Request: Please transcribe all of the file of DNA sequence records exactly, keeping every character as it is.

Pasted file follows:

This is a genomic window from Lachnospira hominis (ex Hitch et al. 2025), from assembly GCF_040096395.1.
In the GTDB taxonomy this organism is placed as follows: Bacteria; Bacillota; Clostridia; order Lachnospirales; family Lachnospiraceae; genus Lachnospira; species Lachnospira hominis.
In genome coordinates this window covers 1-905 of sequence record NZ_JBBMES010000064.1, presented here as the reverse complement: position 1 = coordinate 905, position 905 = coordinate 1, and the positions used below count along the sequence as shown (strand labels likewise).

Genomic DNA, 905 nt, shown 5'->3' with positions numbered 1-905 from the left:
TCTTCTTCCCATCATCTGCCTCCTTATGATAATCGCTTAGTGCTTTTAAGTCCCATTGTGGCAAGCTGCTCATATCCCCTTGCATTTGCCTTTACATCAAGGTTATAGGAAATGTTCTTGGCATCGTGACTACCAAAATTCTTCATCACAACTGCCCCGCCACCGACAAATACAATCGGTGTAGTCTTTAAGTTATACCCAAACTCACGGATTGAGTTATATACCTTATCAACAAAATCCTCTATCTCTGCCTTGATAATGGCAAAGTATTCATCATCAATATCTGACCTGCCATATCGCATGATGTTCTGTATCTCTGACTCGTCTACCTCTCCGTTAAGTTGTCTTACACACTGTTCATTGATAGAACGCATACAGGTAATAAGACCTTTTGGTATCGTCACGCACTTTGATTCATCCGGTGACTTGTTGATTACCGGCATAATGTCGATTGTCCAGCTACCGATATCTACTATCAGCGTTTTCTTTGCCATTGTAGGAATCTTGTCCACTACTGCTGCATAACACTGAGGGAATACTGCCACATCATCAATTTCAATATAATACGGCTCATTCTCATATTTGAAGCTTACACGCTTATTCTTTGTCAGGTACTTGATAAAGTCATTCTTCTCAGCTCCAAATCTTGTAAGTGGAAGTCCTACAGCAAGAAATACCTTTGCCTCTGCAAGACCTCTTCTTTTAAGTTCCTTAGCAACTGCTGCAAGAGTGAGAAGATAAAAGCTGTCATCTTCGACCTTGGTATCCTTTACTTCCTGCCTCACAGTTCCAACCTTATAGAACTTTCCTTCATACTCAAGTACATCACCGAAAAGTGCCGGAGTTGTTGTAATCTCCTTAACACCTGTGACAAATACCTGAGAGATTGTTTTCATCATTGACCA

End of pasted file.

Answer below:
This is a genomic window from Lachnospira hominis (ex Hitch et al. 2025), from assembly GCF_040096395.1.
In the GTDB taxonomy this organism is placed as follows: Bacteria; Bacillota; Clostridia; order Lachnospirales; family Lachnospiraceae; genus Lachnospira; species Lachnospira hominis.
In genome coordinates this window covers 1-905 of sequence record NZ_JBBMES010000064.1, presented here as the reverse complement: position 1 = coordinate 905, position 905 = coordinate 1, and the positions used below count along the sequence as shown (strand labels likewise).

Genomic DNA, 905 nt, shown 5'->3' with positions numbered 1-905 from the left:
TCTTCTTCCCATCATCTGCCTCCTTATGATAATCGCTTAGTGCTTTTAAGTCCCATTGTGGCAAGCTGCTCATATCCCCTTGCATTTGCCTTTACATCAAGGTTATAGGAAATGTTCTTGGCATCGTGACTACCAAAATTCTTCATCACAACTGCCCCGCCACCGACAAATACAATCGGTGTAGTCTTTAAGTTATACCCAAACTCACGGATTGAGTTATATACCTTATCAACAAAATCCTCTATCTCTGCCTTGATAATGGCAAAGTATTCATCATCAATATCTGACCTGCCATATCGCATGATGTTCTGTATCTCTGACTCGTCTACCTCTCCGTTAAGTTGTCTTACACACTGTTCATTGATAGAACGCATACAGGTAATAAGACCTTTTGGTATCGTCACGCACTTTGATTCATCCGGTGACTTGTTGATTACCGGCATAATGTCGATTGTCCAGCTACCGATATCTACTATCAGCGTTTTCTTTGCCATTGTAGGAATCTTGTCCACTACTGCTGCATAACACTGAGGGAATACTGCCACATCATCAATTTCAATATAATACGGCTCATTCTCATATTTGAAGCTTACACGCTTATTCTTTGTCAGGTACTTGATAAAGTCATTCTTCTCAGCTCCAAATCTTGTAAGTGGAAGTCCTACAGCAAGAAATACCTTTGCCTCTGCAAGACCTCTTCTTTTAAGTTCCTTAGCAACTGCTGCAAGAGTGAGAAGATAAAAGCTGTCATCTTCGACCTTGGTATCCTTTACTTCCTGCCTCACAGTTCCAACCTTATAGAACTTTCCTTCATACTCAAGTACATCACCGAAAAGTGCCGGAGTTGTTGTAATCTCCTTAACACCTGTGACAAATACCTGAGAGATTGTTTTCATCATTGACCA